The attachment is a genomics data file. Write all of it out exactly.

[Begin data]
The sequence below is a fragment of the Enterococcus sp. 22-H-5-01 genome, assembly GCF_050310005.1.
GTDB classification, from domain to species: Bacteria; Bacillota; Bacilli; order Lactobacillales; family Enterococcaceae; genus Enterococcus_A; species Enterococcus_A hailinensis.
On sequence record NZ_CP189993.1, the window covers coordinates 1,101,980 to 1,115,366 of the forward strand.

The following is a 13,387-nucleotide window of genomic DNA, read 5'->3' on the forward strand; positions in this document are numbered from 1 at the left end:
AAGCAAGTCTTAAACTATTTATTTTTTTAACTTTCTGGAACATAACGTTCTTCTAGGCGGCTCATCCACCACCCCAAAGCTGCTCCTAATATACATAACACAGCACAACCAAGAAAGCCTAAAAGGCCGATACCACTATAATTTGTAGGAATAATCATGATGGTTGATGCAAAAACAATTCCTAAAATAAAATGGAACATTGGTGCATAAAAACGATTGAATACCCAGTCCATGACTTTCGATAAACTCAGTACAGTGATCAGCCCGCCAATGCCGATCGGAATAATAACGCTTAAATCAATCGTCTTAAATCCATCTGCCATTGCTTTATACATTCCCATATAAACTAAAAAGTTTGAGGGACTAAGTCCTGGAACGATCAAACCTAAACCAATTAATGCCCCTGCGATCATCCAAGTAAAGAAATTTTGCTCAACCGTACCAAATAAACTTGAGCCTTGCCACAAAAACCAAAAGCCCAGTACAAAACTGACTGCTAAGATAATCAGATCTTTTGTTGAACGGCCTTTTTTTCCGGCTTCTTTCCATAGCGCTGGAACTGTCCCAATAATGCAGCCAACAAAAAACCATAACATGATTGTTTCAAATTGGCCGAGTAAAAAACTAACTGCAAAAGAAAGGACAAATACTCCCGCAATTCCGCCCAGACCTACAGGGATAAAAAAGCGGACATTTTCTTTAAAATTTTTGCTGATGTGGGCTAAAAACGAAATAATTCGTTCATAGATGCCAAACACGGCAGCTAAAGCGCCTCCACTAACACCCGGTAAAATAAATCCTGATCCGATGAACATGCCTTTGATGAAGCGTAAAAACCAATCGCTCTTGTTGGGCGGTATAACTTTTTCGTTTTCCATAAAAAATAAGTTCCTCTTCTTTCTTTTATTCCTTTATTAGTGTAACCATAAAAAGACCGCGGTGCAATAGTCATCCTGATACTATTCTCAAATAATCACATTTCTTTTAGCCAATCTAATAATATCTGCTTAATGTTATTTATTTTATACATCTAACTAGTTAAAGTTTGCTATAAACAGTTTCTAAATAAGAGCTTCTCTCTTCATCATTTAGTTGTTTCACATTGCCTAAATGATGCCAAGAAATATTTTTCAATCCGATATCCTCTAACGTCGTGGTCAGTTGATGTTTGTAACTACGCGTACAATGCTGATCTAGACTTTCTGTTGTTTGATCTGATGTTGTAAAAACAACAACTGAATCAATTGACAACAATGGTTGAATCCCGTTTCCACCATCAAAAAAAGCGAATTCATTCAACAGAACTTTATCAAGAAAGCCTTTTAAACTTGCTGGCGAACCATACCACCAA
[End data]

The sequence below is a fragment of the Enterococcus sp. 22-H-5-01 genome, assembly GCF_050310005.1.
GTDB classification, from domain to species: Bacteria; Bacillota; Bacilli; order Lactobacillales; family Enterococcaceae; genus Enterococcus_A; species Enterococcus_A hailinensis.
On sequence record NZ_CP189993.1, the window covers coordinates 1,101,980 to 1,115,366 of the forward strand.

The following is a 13,387-nucleotide window of genomic DNA, read 5'->3' on the forward strand; positions in this document are numbered from 1 at the left end:
AAGCAAGTCTTAAACTATTTATTTTTTTAACTTTCTGGAACATAACGTTCTTCTAGGCGGCTCATCCACCACCCCAAAGCTGCTCCTAATATACATAACACAGCACAACCAAGAAAGCCTAAAAGGCCGATACCACTATAATTTGTAGGAATAATCATGATGGTTGATGCAAAAACAATTCCTAAAATAAAATGGAACATTGGTGCATAAAAACGATTGAATACCCAGTCCATGACTTTCGATAAACTCAGTACAGTGATCAGCCCGCCAATGCCGATCGGAATAATAACGCTTAAATCAATCGTCTTAAATCCATCTGCCATTGCTTTATACATTCCCATATAAACTAAAAAGTTTGAGGGACTAAGTCCTGGAACGATCAAACCTAAACCAATTAATGCCCCTGCGATCATCCAAGTAAAGAAATTTTGCTCAACCGTACCAAATAAACTTGAGCCTTGCCACAAAAACCAAAAGCCCAGTACAAAACTGACTGCTAAGATAATCAGATCTTTTGTTGAACGGCCTTTTTTTCCGGCTTCTTTCCATAGCGCTGGAACTGTCCCAATAATGCAGCCAACAAAAAACCATAACATGATTGTTTCAAATTGGCCGAGTAAAAAACTAACTGCAAAAGAAAGGACAAATACTCCCGCAATTCCGCCCAGACCTACAGGGATAAAAAAGCGGACATTTTCTTTAAAATTTTTGCTGATGTGGGCTAAAAACGAAATAATTCGTTCATAGATGCCAAACACGGCAGCTAAAGCGCCTCCACTAACACCCGGTAAAATAAATCCTGATCCGATGAACATGCCTTTGATGAAGCGTAAAAACCAATCGCTCTTGTTGGGCGGTATAACTTTTTCGTTTTCCATAAAAAATAAGTTCCTCTTCTTTCTTTTATTCCTTTATTAGTGTAACCATAAAAAGACCGCGGTGCAATAGTCATCCTGATACTATTCTCAAATAATCACATTTCTTTTAGCCAATCTAATAATATCTGCTTAATGTTATTTATTTTATACATCTAACTAGTTAAAGTTTGCTATAAACAGTTTCTAAATAAGAGCTTCTCTCTTCATCATTTAGTTGTTTCACATTGCCTAAATGATGCCAAGAAATATTTTTCAATCCGATATCCTCTAACGTCGTGGTCAGTTGATGTTTGTAACTACGCGTACAATGCTGATCTAGACTTTCTGTTGTTTGATCTGATGTTGTAAAAACAACAACTGAATCAATTGACAACAATGGTTGAATCCCGTTTCCACCATCAAAAAAAGCGAATTCATTCAACAGAACTTTATCAAGAAAGCCTTTTAAACTTGCTGGCGAACCATACCACCAA